Another option is Google Chrome. Chrome uses the same open source WebKit HTML rendering engine that Apple Safari uses (Apple open-sourced it - good for them) and Chrome is very similar to Safari in the admin settings pop-down lists. But Google was the the first to release an extremely fast native code generator for Javascript. Some of the other browser vendors are following Google's lead (including the aforementioned Safari). For example, starting with v3.5 Firefox also has a Javascript native code generator that boosts performance.

Another browser worth trying: Opera from Norway. As a sometimes web site developer (though I spend most of my time in C drivers and C++ in user space on Linux) I like that Opera has their Dragonfly Javascript debugger. But for most of you Opera has a different take on how to structure a browser UI. One of the features I like there: Paste and Go as a paste option when pasting in a URL. I wish more browsers had this.

Also in July I had 18,000 pages fetched by Netscape 4 and 1300 fetched by Netscape 7 and even 480 fetched by Netscape 8. I didn't even know there was a Netscape 8. Well, get off of Netscape people. Netscape is dead. It is a dead parrot. You might like the plumage. But it is dead, dead, dead.

If you want to use a browser that is like the classic Netscape in UI layout and with more bundled functionality (e.g. email) then Mozilla Seamonkey fits the bill. Seamonkey is built from the same Gecko source code project that Firefox is built from the HTML rendering, CSS, and Javascript support. But it is packaged in a different UI. I happen to use Seamonkey for a few things so that I do not have too many pages open just in Firefox. For example, I write blog posts in Seamonkey while I search for blog material using Firefox. This lets me restart Firefox without losing partially written posts.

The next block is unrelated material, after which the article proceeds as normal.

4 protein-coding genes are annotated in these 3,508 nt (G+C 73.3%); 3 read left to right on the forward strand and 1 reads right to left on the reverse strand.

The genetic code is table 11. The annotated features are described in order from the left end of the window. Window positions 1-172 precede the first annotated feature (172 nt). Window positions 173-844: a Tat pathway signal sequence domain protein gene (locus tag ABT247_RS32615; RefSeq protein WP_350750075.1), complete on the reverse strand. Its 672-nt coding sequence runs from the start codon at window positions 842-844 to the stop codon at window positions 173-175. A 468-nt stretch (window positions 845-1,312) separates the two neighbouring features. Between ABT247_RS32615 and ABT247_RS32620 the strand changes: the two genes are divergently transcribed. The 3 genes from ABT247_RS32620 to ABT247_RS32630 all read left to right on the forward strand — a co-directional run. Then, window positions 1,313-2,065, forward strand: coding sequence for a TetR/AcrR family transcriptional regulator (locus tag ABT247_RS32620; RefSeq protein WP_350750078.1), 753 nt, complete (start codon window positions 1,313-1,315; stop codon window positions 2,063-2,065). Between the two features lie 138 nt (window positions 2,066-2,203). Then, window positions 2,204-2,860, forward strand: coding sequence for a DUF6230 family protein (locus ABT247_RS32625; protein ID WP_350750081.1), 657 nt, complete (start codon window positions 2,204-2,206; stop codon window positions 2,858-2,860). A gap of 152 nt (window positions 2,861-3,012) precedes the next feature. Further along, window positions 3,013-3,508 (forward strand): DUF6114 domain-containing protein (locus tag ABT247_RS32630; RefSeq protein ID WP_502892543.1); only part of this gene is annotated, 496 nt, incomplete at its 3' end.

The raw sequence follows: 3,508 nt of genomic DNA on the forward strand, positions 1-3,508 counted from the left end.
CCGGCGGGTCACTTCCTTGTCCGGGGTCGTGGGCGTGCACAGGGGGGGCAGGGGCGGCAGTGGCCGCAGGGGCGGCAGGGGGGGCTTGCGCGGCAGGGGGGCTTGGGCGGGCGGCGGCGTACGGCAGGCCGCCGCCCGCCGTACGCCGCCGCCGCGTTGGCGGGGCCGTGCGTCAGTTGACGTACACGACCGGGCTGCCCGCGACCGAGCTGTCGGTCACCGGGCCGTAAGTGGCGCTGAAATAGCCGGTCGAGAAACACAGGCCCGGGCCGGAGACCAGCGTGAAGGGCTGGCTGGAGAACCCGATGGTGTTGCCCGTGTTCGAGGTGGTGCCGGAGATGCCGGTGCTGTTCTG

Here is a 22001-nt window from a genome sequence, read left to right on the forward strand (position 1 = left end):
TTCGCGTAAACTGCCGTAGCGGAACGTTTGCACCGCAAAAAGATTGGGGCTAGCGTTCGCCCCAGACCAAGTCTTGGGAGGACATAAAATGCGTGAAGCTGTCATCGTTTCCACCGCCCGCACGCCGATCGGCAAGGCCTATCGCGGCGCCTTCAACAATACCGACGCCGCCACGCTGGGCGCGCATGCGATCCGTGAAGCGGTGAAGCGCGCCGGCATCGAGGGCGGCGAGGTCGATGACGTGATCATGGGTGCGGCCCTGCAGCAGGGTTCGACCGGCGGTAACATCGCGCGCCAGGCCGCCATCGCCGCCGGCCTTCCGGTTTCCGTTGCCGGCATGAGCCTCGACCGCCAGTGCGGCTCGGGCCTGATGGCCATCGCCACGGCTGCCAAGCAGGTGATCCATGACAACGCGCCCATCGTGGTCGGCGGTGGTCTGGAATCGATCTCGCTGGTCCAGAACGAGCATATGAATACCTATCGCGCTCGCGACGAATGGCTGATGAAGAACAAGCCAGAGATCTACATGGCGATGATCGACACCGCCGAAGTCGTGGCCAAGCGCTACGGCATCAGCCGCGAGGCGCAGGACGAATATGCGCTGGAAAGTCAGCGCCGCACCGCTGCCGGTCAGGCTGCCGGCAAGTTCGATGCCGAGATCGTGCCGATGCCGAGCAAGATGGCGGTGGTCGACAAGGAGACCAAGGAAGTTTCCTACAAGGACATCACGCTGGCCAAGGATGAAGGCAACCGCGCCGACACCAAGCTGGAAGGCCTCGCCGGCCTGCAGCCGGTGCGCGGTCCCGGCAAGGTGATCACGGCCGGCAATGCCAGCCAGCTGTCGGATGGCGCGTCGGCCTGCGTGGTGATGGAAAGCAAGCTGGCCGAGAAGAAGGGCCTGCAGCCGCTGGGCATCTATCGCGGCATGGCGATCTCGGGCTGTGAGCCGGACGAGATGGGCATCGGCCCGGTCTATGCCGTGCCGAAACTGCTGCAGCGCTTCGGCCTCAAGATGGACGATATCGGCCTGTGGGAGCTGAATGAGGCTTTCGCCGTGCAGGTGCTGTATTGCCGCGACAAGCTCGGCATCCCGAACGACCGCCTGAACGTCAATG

I do not test my own site with IE 6. If it works for you that's by luck. Whether or not it works for you move up to something newer and better. This site is about the future. IE 6 is about the past.

Share |      Randall Parker, 2009 August 08 01:38 PM  Miscellaneous Coverage

nona said at August 8, 2009 2:39 PM:


Apple did not open source webkit, but rather use it. Webkit is a FOSS project that started with Konqueror I believe. The HTML stuff is also a part of it, the ever more important javascript engines vary between browsers, even if they are based on webkit.

Randall Parker said at August 8, 2009 2:47 PM:


It was my (possibly incorrect) understanding that Apple started with KHTML, made huge changes, and then voluntarily released their changed version back into the public domain.